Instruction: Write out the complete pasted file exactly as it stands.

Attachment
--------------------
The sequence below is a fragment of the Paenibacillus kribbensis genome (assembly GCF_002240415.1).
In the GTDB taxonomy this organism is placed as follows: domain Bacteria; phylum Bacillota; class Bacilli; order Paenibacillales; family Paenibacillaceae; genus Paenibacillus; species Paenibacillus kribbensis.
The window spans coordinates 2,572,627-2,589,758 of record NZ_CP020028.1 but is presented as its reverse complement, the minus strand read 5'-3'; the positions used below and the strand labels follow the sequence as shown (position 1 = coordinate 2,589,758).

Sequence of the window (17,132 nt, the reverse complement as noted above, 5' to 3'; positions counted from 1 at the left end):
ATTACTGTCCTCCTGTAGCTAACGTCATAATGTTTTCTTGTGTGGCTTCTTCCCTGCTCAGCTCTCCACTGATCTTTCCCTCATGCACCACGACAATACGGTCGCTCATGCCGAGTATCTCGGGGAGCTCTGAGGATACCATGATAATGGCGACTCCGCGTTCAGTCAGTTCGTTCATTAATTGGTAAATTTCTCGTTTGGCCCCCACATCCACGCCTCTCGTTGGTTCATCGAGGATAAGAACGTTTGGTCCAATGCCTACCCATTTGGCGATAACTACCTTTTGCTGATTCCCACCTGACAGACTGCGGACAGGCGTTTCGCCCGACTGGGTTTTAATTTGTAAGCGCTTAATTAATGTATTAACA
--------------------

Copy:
The sequence below is a fragment of the Paenibacillus kribbensis genome (assembly GCF_002240415.1).
In the GTDB taxonomy this organism is placed as follows: domain Bacteria; phylum Bacillota; class Bacilli; order Paenibacillales; family Paenibacillaceae; genus Paenibacillus; species Paenibacillus kribbensis.
The window spans coordinates 2,572,627-2,589,758 of record NZ_CP020028.1 but is presented as its reverse complement, the minus strand read 5'-3'; the positions used below and the strand labels follow the sequence as shown (position 1 = coordinate 2,589,758).

Sequence of the window (17,132 nt, the reverse complement as noted above, 5' to 3'; positions counted from 1 at the left end):
ATTACTGTCCTCCTGTAGCTAACGTCATAATGTTTTCTTGTGTGGCTTCTTCCCTGCTCAGCTCTCCACTGATCTTTCCCTCATGCACCACGACAATACGGTCGCTCATGCCGAGTATCTCGGGGAGCTCTGAGGATACCATGATAATGGCGACTCCGCGTTCAGTCAGTTCGTTCATTAATTGGTAAATTTCTCGTTTGGCCCCCACATCCACGCCTCTCGTTGGTTCATCGAGGATAAGAACGTTTGGTCCAATGCCTACCCATTTGGCGATAACTACCTTTTGCTGATTCCCACCTGACAGACTGCGGACAGGCGTTTCGCCCGACTGGGTTTTAATTTGTAAGCGCTTAATTAATGTATTAACA